This is the first studio album that Bingham had a significant role in producing. It’s also the first since his departure from Lost Highway Records and his curious, possibly-temporary but possibly-permanent split from his band, the Dead Horses. Without the help of producers Marc Ford (Mescalito, Roadhouse Sun) and T. Bone Burnett (Junky Star, “The Weary Kind”) or the label or band that brought him to this point, Tomorrowland feels like a complete do-over.
Which makes it all the more puzzling. Billboard called the move to start a new label, “Bingham Goes Indie,” but that’s hardly what it felt like. Formerly mysterious, Bingham decided to personally take over his own promotion. He took over his previously PR-handled Twitter account and started interacting with fans. On his YouTube channel, he showed off the pretty artwork for Tomorrowland, complete with the gratuitous photo of his immaculately handsome face on the back. Hearing the album, it’s apparent that he foolishly called attention to his already vulnerable authenticity. He’s eager to open himself up to the world and show how “real” he is—dangerous for a man who’s toured on Cowboy romanticism and written some of the most desperate songs of human struggle.
In Tomorrowland, those lyrics about struggle really pile on. The titles of some of Bingham’s older, more political songs (“Dylan’s Hard Rain,” “Direction Of The Wind”) are of course naked homage to Bob Dylan, but none of them perturbed as much as “Rising Of The Ghetto.” From that track: “Do you the hear the sound, of footsteps gatherin’ around?…the time is now for the rising of the ghetto.” Ignoring the preposterous and condescending chorus, the imagery of “gathering around” in the very first line of the song evokes Dylan’s “The Times They Are A-Changin’,” a song that at this point that seems to be an elusive grail for Bingham. His shortcomings are disheartening.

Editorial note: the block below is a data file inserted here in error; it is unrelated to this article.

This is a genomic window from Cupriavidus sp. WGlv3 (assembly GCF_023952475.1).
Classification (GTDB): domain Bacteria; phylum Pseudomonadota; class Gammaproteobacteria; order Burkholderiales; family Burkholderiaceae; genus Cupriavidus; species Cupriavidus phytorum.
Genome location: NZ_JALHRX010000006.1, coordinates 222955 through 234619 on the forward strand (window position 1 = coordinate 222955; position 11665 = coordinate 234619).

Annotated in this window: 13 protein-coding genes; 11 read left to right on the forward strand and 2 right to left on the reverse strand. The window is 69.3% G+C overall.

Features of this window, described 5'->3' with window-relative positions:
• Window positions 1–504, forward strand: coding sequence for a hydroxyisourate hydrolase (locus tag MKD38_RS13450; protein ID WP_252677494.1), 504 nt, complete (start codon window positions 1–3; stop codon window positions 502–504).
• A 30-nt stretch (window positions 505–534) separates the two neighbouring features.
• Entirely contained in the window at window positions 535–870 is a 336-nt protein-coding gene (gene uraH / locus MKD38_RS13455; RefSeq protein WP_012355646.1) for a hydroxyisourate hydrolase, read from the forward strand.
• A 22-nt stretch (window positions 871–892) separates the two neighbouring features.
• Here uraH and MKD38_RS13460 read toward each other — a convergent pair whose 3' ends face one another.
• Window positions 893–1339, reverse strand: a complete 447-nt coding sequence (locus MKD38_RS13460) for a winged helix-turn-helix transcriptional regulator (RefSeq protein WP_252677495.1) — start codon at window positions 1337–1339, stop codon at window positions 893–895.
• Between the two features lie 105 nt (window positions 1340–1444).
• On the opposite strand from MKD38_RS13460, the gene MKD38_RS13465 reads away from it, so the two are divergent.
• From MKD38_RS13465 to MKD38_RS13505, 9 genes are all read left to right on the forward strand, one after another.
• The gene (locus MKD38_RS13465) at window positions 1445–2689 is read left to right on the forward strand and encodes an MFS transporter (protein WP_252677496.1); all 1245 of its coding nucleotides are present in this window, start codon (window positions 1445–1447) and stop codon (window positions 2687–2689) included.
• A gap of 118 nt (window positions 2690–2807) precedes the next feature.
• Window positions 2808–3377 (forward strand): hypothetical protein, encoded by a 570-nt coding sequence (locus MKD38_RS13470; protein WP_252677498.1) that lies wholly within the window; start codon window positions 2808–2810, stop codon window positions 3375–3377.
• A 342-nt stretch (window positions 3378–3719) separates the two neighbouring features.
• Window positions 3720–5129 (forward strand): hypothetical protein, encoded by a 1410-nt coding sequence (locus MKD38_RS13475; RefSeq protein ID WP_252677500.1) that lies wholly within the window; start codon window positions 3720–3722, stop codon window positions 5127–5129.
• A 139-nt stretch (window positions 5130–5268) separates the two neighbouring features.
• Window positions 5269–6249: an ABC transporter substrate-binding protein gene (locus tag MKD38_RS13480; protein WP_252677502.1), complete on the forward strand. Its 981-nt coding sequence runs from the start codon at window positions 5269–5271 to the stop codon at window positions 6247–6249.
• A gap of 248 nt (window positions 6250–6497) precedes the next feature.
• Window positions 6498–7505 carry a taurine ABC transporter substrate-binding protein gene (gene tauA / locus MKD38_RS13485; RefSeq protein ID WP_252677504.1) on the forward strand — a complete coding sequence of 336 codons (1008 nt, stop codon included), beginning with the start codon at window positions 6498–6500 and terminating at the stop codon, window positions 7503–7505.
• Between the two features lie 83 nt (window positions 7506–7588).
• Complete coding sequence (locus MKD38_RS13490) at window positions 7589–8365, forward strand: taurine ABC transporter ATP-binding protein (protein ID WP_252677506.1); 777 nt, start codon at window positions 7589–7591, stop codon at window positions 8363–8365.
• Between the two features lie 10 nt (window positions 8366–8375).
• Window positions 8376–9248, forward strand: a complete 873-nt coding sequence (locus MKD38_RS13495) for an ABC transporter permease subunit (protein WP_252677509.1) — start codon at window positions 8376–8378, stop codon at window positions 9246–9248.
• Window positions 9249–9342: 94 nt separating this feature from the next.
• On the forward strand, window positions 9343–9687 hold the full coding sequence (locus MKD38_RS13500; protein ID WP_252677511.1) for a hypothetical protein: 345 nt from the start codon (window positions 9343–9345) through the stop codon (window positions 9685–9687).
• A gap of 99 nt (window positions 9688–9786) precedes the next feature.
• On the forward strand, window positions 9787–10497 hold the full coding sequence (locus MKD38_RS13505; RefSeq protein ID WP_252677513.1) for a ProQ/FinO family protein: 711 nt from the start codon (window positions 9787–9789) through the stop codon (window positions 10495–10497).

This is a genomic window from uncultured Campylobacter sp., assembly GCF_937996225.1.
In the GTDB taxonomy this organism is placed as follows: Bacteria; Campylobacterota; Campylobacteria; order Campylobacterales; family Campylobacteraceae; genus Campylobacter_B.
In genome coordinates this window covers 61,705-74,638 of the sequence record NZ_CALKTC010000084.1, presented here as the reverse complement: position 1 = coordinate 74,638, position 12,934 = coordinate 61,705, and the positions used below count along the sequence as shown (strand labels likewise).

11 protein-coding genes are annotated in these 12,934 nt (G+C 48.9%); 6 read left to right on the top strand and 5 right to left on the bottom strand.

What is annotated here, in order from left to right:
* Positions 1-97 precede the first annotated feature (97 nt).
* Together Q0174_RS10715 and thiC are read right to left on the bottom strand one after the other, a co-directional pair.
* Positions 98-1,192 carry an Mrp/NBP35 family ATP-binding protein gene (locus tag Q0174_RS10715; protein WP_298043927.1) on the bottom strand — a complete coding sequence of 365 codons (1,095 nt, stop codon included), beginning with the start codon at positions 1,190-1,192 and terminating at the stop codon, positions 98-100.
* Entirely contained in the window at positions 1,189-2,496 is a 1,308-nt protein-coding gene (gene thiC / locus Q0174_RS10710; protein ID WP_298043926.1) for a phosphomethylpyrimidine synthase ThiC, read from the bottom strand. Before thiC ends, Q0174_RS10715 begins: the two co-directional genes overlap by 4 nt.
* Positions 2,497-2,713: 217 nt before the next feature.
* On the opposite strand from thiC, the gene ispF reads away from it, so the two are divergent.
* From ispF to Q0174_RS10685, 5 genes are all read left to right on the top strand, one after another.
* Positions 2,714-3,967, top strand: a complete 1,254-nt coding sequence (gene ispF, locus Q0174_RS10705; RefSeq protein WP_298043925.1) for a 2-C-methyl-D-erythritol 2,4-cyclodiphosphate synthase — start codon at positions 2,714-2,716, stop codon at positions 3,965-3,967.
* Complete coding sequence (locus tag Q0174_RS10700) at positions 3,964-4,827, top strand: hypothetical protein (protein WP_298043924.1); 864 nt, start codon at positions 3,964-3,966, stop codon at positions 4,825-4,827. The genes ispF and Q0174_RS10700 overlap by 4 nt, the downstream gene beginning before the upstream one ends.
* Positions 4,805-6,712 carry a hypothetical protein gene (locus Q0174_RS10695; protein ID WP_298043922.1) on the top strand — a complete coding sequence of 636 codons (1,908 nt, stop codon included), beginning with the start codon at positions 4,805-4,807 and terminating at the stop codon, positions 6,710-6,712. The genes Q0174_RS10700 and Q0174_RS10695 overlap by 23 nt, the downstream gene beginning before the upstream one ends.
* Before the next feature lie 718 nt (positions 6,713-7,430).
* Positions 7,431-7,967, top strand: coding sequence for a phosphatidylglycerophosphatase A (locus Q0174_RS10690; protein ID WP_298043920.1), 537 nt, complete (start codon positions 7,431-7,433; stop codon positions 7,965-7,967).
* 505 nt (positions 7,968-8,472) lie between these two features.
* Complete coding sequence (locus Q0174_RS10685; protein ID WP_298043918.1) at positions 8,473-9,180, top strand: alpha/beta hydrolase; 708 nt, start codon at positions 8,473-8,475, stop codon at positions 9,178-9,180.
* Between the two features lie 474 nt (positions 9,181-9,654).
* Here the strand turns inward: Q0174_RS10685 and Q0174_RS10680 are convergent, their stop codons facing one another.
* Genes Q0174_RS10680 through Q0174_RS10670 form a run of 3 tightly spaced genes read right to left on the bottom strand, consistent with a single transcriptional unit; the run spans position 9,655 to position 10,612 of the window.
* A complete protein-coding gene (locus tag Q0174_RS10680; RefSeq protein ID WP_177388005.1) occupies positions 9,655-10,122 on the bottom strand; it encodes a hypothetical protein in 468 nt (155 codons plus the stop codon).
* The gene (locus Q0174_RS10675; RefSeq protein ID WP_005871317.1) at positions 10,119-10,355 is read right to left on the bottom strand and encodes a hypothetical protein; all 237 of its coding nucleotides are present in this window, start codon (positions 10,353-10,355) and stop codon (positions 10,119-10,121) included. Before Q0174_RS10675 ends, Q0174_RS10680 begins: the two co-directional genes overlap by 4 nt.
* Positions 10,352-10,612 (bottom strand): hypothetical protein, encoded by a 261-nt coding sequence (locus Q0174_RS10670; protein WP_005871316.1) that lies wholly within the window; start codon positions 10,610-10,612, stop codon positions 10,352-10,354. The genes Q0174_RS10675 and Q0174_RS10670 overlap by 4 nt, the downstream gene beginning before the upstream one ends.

For Dylan in the ‘60s, protest songs were a vehicle for surreal, emotive poetry. Dig beneath the sensory appeal of songs like “Times,” and you could uncover the intimate unrest within his own mind that no lyricist would ever come close to resembling. Bingham’s angry songs don’t go further than being angry—it’s not that his basic populist sentiments are disagreeable, it’s that we expect such sentiments to leave us feeling the same way.
If it seems unfair to bring Dylan’s name into the discussion, it’s because it is. But it’s clear that Bingham was the one inviting comparisons like these in the first place. If it’s any consolation for Bingham, Dylan did have albums in the late ‘70s and ‘80s that were clumsier and more cringe-worthy than Tomorrowland.
So I don’t know if it’s more frustrating or reassuring that the best track from the Tomorrowland sessions was a free download for email-list fans. “As I Do My Dancing” (get your hands on it) is a gorgeous, vintage-Bingam track that gives us hope for future records, but it makes you wonder what the hell really happened here. When Dylan released an album called Self Portrait in 1970—the one that started a miserable stretch where he lost fans on purpose—Greil Marcus’ review of it in Rolling Stone began with these simple words: “What is this shit?”
What is this shit?